Lecture    SM2790-P
Study of Molded-in Stresses and Warpage Behavior in Injection-Compression Molded Parts
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Injection-compression molding (ICM) is a process that results in reduction in molding pressure and the clamp force that is required to mold. Since the part experiences lower pressure gradient during molding, the residual stresses induced due to flow of material is reduced considerably. Due to this, and if everything else is kept constant, the final part warpage gets lowered significantly. This reduction in molded-in stresses also improves optical properties, which is important for applications requiring transparency. Also, ICM as a process is being used for molding of large parts, which otherwise require high tonnage presses to mold them. In this class, we investigate the influence of various parameters of the ICM process on final part warpage. The part considered here is a 2K molded part where the first shot can be molded using the conventional molding process. The second shot is injection-compression molded, keeping the first shot as a plastic insert.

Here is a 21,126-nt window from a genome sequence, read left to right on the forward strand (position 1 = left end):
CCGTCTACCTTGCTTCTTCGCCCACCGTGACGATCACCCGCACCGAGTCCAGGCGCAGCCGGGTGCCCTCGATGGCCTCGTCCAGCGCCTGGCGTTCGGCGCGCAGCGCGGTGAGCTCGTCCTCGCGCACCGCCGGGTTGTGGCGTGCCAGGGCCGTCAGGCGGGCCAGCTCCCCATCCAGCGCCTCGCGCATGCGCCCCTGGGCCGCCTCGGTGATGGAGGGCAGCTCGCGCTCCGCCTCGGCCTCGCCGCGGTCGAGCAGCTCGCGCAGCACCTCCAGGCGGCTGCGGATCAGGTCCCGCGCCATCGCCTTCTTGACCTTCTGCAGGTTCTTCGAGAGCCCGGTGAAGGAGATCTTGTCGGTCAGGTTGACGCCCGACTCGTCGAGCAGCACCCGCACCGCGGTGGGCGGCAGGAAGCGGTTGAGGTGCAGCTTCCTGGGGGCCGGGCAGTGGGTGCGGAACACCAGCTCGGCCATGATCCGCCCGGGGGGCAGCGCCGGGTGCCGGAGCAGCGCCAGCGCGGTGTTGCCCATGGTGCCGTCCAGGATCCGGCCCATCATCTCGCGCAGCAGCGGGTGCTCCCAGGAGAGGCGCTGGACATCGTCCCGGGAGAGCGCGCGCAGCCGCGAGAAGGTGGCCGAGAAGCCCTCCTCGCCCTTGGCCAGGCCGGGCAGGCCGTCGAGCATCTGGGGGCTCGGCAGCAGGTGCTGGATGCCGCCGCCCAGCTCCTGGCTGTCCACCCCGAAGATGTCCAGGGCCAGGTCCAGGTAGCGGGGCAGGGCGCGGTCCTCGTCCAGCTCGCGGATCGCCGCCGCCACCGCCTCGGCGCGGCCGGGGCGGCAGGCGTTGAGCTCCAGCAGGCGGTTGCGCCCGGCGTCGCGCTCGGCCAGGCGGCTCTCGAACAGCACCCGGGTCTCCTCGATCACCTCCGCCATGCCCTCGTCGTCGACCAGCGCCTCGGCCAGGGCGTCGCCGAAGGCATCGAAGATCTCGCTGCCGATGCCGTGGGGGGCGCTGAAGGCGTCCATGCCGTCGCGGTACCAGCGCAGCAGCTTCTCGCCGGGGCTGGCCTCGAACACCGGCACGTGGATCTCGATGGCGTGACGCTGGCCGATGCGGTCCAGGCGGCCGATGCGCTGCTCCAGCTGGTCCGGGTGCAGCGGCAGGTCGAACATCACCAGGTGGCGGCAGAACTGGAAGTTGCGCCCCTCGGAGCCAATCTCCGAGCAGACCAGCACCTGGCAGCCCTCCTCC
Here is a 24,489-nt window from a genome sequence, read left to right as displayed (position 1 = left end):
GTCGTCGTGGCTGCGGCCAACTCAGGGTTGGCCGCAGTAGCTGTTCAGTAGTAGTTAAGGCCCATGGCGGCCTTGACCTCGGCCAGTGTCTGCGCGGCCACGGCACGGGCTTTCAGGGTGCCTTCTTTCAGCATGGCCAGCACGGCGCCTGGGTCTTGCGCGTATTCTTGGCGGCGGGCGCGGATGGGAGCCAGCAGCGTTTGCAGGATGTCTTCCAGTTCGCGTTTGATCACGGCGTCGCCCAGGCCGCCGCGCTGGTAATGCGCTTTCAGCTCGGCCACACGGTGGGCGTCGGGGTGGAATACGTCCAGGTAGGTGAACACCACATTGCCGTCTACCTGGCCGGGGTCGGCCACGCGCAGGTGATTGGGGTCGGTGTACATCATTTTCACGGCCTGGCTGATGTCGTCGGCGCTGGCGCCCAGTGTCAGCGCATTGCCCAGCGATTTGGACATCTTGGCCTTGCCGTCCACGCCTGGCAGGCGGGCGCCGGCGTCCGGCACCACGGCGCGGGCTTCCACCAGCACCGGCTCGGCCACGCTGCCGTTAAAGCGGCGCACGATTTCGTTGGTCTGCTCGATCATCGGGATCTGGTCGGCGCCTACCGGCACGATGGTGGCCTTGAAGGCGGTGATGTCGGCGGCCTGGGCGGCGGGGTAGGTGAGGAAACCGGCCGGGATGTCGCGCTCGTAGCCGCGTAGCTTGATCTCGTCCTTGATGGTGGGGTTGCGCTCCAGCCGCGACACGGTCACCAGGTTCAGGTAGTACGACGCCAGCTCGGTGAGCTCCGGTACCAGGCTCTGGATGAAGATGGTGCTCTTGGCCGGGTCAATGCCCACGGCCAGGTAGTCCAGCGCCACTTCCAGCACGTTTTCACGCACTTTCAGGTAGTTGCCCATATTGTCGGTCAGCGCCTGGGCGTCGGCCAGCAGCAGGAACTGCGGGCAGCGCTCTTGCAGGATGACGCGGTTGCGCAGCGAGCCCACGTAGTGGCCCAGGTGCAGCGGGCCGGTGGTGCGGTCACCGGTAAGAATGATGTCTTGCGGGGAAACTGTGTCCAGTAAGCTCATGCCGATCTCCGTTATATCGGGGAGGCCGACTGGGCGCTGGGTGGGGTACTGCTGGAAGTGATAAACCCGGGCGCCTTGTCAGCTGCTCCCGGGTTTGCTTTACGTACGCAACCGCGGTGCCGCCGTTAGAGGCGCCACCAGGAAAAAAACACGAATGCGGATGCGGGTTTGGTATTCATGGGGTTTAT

Key Learnings

  • Evaluate injection compression through Autodesk® Simulation Moldflow® simulations
  • Evaluate residual stresses using Moldflow interfaced with Abaqus Unified FEA
  • Apply techniques for large part molding
  • Employ advanced molding methods




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